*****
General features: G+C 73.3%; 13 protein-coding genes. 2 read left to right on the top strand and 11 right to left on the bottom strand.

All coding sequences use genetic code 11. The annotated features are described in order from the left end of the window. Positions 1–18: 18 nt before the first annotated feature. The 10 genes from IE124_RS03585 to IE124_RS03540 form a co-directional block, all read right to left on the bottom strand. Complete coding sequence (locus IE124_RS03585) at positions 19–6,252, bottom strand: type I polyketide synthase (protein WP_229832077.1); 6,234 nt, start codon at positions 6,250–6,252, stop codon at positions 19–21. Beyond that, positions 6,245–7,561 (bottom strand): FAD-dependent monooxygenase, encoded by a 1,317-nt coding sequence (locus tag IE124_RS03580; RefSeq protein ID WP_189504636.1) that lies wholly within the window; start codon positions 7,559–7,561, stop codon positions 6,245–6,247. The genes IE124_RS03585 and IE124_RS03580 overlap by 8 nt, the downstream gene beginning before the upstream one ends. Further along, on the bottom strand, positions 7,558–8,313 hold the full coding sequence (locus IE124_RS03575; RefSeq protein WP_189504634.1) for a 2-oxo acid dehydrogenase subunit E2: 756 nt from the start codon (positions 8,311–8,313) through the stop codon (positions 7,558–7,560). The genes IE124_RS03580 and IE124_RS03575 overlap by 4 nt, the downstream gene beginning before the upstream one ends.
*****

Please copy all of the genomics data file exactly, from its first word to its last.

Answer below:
General features: G+C 73.3%; 13 protein-coding genes. 2 read left to right on the top strand and 11 right to left on the bottom strand.

All coding sequences use genetic code 11. The annotated features are described in order from the left end of the window. Positions 1–18: 18 nt before the first annotated feature. The 10 genes from IE124_RS03585 to IE124_RS03540 form a co-directional block, all read right to left on the bottom strand. Complete coding sequence (locus IE124_RS03585) at positions 19–6,252, bottom strand: type I polyketide synthase (protein WP_229832077.1); 6,234 nt, start codon at positions 6,250–6,252, stop codon at positions 19–21. Beyond that, positions 6,245–7,561 (bottom strand): FAD-dependent monooxygenase, encoded by a 1,317-nt coding sequence (locus tag IE124_RS03580; RefSeq protein ID WP_189504636.1) that lies wholly within the window; start codon positions 7,559–7,561, stop codon positions 6,245–6,247. The genes IE124_RS03585 and IE124_RS03580 overlap by 8 nt, the downstream gene beginning before the upstream one ends. Further along, on the bottom strand, positions 7,558–8,313 hold the full coding sequence (locus IE124_RS03575; RefSeq protein WP_189504634.1) for a 2-oxo acid dehydrogenase subunit E2: 756 nt from the start codon (positions 8,311–8,313) through the stop codon (positions 7,558–7,560). The genes IE124_RS03580 and IE124_RS03575 overlap by 4 nt, the downstream gene beginning before the upstream one ends.